“Dress codes are important but you’ve got to get it right,” says Laura Scampion
, a partner at top law firm DLA Piper. “You have to be quite careful when drafting the HR policy that you’re not in fact putting together something that could potentially be unlawful.”
Scampion’s comments come after a recent study revealed more than half of New Zealanders want written guidance from their employers on what to wear in the workplace.
Conducted by Survey Sampling International on behalf of job site Seek, the research found that 57 per cent of the 4,000 respondents believed that a company should provide a dress code.
The study also revealed that 29 per cent of those questioned felt their workplace attire made a difference to gaining respect and helped them present themselves in a professional manner.
In another argument for office dress codes, just over one in three people (37 per cent) said they felt what they wore to work influenced affected motivation and productivity.
Auckland-based Scampion says there are a few things employers must take notice of if they are considering implementing an official dress code.
“The main thing for employers to be aware of in putting together a dress code is that it doesn’t impinge or offend any of the grounds of discrimination that are listed in the Employment Relations Act or the Human Rights Act,” Scampion tells HRM.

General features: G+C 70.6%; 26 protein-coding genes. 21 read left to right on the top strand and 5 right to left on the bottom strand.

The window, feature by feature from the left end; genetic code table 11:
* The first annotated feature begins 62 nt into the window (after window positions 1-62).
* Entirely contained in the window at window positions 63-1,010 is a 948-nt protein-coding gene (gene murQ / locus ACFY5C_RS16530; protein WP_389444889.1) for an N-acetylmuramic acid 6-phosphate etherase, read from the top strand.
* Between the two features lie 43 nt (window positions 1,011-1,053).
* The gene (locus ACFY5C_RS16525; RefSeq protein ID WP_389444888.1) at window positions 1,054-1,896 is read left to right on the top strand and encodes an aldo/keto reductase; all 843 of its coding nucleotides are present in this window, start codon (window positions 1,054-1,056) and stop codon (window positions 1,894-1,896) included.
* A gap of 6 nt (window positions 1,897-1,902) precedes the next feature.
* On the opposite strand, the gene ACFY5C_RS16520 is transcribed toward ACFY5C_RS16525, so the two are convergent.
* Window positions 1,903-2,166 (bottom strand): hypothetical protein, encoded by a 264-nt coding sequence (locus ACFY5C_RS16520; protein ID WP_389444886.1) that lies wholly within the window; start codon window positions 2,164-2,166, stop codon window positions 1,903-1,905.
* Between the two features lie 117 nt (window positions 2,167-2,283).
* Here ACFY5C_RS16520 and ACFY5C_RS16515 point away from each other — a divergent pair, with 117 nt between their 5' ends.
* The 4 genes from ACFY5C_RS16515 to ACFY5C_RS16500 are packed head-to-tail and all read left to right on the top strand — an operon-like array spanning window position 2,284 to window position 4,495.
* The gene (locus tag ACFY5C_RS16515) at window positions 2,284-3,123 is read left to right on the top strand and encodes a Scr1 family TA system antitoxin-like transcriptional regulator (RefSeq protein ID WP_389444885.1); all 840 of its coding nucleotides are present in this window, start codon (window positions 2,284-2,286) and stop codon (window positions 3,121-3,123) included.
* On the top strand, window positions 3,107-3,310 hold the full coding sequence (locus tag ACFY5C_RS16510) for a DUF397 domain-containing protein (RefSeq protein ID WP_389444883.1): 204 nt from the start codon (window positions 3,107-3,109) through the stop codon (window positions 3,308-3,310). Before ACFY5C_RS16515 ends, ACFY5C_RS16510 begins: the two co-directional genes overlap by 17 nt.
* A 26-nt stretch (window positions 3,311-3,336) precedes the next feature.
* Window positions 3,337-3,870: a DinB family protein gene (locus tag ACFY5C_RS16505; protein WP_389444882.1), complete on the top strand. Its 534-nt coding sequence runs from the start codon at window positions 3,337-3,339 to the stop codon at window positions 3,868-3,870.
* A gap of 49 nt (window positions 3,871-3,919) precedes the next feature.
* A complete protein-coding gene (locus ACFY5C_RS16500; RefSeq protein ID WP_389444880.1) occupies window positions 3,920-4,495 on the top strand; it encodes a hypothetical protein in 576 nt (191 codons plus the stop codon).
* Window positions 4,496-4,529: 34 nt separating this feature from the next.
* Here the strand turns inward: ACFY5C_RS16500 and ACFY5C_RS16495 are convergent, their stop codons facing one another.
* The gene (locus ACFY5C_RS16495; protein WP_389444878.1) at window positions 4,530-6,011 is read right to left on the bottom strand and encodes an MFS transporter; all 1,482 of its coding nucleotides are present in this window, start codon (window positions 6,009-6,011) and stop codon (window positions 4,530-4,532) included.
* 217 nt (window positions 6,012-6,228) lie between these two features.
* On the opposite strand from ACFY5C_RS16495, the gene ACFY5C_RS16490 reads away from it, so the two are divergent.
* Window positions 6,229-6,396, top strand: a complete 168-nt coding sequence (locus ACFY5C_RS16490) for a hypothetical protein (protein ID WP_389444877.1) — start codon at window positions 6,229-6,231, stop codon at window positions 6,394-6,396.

“Those are things like religious belief, gender and so on which are probably the most obvious when you’re thinking about dress codes.”
Scampion says employers should stay clear of any rules which requite women to wear heels, skirts or make-up and ensure policies can accommodate religious attire such as hijabs, burkas, turbans or otherwise.
While the SSI survey suggests set dress codes can drive better employee performance, Scampion says they’re also crucial if employers want to discipline workers for unacceptable appearance.
“Dress codes are useful because employees know where the boundaries, rules and parameters are,” she says. “If you don’t have one, it’s very difficult to pull an employee up and say they’re dressed inappropriately because they can say; ‘Well what’s appropriate, I didn’t know.’
“If you don’t have one, as an employer, you have to assume everyone knows what is appropriate or comes from the same contextual background – so you can’t issue a warning for wearing inappropriate clothing to work if it’s borderline and there is no dress code.”
It’s for that reason that Scampion says she always advises clients to be specific in set policies.
“Those specifics have to be careful – for example you can’t ban headwear or anything over your face because that could be potentially discriminatory on the grounds of religious belief – but you can say things like no ripped clothing, no denim and no sports labels.”
Even if it seems like banned items may be about to form an inexhaustible list, Scampion says it’s far better for HR professionals to have all the bases covered.
“You do have to put some serious thought into what isn’t allowed into the office because if you do have a list and someone comes into work wearing something that’s not on it then it’s going to be hard to give them a warning – even if it’s inappropriate.”
Scampion also says that – whether employers already have a policy or are planning on introducing one – it’s important to communicate why those rules are in place.
“It’s important to tie in the reason for the dress code whether it’s because there is a corporate image to uphold or the reputation of a brand,” she says.
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A new survey shows Kiwi workers prefer having a set dress code but one industry lawyer says HR shouldn’t rush into writing a policy – in fact, they should think very carefully about what to include.